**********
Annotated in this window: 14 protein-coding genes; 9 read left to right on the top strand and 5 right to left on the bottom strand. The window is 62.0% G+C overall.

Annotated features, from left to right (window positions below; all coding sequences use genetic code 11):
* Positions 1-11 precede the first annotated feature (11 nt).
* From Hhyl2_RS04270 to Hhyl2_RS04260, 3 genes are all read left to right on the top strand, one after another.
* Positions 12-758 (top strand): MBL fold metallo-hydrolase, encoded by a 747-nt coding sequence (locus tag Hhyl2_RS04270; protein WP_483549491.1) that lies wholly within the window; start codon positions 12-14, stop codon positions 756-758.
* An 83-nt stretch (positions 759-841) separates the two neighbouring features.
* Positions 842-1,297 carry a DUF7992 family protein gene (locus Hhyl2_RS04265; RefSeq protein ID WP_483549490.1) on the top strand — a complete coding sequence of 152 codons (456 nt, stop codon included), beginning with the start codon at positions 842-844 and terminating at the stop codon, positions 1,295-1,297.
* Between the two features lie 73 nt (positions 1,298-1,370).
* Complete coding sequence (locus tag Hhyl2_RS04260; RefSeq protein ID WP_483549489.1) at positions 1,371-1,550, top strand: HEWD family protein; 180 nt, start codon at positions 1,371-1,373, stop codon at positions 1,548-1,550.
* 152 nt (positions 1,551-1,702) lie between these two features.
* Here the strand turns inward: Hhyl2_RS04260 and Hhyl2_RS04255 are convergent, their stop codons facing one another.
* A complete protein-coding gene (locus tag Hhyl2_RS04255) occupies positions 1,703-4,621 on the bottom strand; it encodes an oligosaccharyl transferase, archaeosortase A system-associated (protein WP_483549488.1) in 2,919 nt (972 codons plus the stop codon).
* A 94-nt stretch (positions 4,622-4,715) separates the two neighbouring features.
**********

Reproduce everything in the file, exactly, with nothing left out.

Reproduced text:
Annotated in this window: 14 protein-coding genes; 9 read left to right on the top strand and 5 right to left on the bottom strand. The window is 62.0% G+C overall.

Annotated features, from left to right (window positions below; all coding sequences use genetic code 11):
* Positions 1-11 precede the first annotated feature (11 nt).
* From Hhyl2_RS04270 to Hhyl2_RS04260, 3 genes are all read left to right on the top strand, one after another.
* Positions 12-758 (top strand): MBL fold metallo-hydrolase, encoded by a 747-nt coding sequence (locus tag Hhyl2_RS04270; protein WP_483549491.1) that lies wholly within the window; start codon positions 12-14, stop codon positions 756-758.
* An 83-nt stretch (positions 759-841) separates the two neighbouring features.
* Positions 842-1,297 carry a DUF7992 family protein gene (locus Hhyl2_RS04265; RefSeq protein ID WP_483549490.1) on the top strand — a complete coding sequence of 152 codons (456 nt, stop codon included), beginning with the start codon at positions 842-844 and terminating at the stop codon, positions 1,295-1,297.
* Between the two features lie 73 nt (positions 1,298-1,370).
* Complete coding sequence (locus tag Hhyl2_RS04260; RefSeq protein ID WP_483549489.1) at positions 1,371-1,550, top strand: HEWD family protein; 180 nt, start codon at positions 1,371-1,373, stop codon at positions 1,548-1,550.
* 152 nt (positions 1,551-1,702) lie between these two features.
* Here the strand turns inward: Hhyl2_RS04260 and Hhyl2_RS04255 are convergent, their stop codons facing one another.
* A complete protein-coding gene (locus tag Hhyl2_RS04255) occupies positions 1,703-4,621 on the bottom strand; it encodes an oligosaccharyl transferase, archaeosortase A system-associated (protein WP_483549488.1) in 2,919 nt (972 codons plus the stop codon).
* A 94-nt stretch (positions 4,622-4,715) separates the two neighbouring features.